For Immediate Release


Peter Hamm,
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Doug Pennington,
Assistant Director: 202-898-0792.

CO Supreme Court to Decide Whether Colleges May Prohibit Guns on Campus

WASHINGTON - The Colorado Supreme Court today agreed to decide whether the University of Colorado will continue to be able to protect student safety by prohibiting firearms at the University.  

The Brady Center to Prevent Gun Violence and Colorado gun violence prevention groups had filed a friend of the court brief urging the Court to hear the case and overturn an April 2010 appeals court ruling allowing a lawsuit to proceed that seeks to force guns onto the University's campuses.

Paul Helmke, President of the Brady Center stated, "We are pleased that the Court will hear this case.  We urge the Court to allow the University of Colorado to continue to protect student safety by prohibiting armed students and visitors.  Students and visitors armed with semiautomatic weapons have no place on campus."

In urging the Colorado Supreme Court to hear this case, the Brady Center argued that the University's policy is a constitutional and reasonable response to the grave dangers posed by armed students and campus visitors and is in keeping with the policy of most universities.  The Brady Center urged the Court to uphold the University's gun policy, which protects students from the dangers of guns on campus.

The case before the court is Students for Concealed Carry v. The Regents of the University of Colorado.  El Paso County District Court Judge G. David Miller last year dismissed the lawsuit, rejecting SCC's attempt to force the University to allow students to carry loaded, concealed guns on campus.  In his opinion, Judge Miller noted that the University Regents had determined that the presence of guns on campus "threatens the tranquility of the education environment and contributes in an offensive manner to an unacceptable climate of violence."  In April 2010, the Colorado Court of Appeals disagreed with the trial court and held that the case could proceed.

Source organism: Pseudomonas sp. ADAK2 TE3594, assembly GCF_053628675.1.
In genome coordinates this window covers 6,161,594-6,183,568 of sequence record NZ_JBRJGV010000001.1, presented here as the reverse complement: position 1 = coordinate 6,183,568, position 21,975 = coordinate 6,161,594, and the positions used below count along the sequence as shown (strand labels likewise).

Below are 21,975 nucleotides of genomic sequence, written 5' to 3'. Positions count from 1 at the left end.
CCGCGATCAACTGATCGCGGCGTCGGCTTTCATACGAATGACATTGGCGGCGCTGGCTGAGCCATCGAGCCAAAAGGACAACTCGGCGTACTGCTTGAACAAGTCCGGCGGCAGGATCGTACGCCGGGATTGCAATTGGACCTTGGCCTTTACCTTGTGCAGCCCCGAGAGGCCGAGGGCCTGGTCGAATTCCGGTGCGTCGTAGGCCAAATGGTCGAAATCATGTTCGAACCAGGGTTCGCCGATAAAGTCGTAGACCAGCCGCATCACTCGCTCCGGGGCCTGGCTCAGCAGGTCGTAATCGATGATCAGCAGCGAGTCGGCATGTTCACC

No Gun Left Behind: The Gun Lobby's Campaign to Push Guns Into Colleges and Schools, highlights the severe dangers posed by guns on campus.  The report describes why bringing guns onto campus would dramatically increase the danger to students and faculty.  Studies show that college gun owners are more likely than other students to binge drink, use cocaine or crack, be arrested for a DUI, vandalize property, and get in trouble with the police.  Every year about 1,100 college students commit suicide, and another 24,000 attempt to do so.  Given that 90% of attempted suicides with guns are successful, easy access to guns on campus will likely lead to an increase in suicides. 

Edward Ramey of the Denver law firm of Isaacson Rosenbaum P.C. is representing the Brady Center pro bono.  Other groups joining the Brady Center on the brief are the Colorado Ceasefire and the Greater Denver Million Mom March.


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The Brady Center to Prevent Gun Violence and its legislative and grassroots affiliate, the Brady Campaign and its dedicated network of Million Mom March Chapters, is the nation's largest, non-partisan, grassroots organization leading the fight to prevent gun violence.

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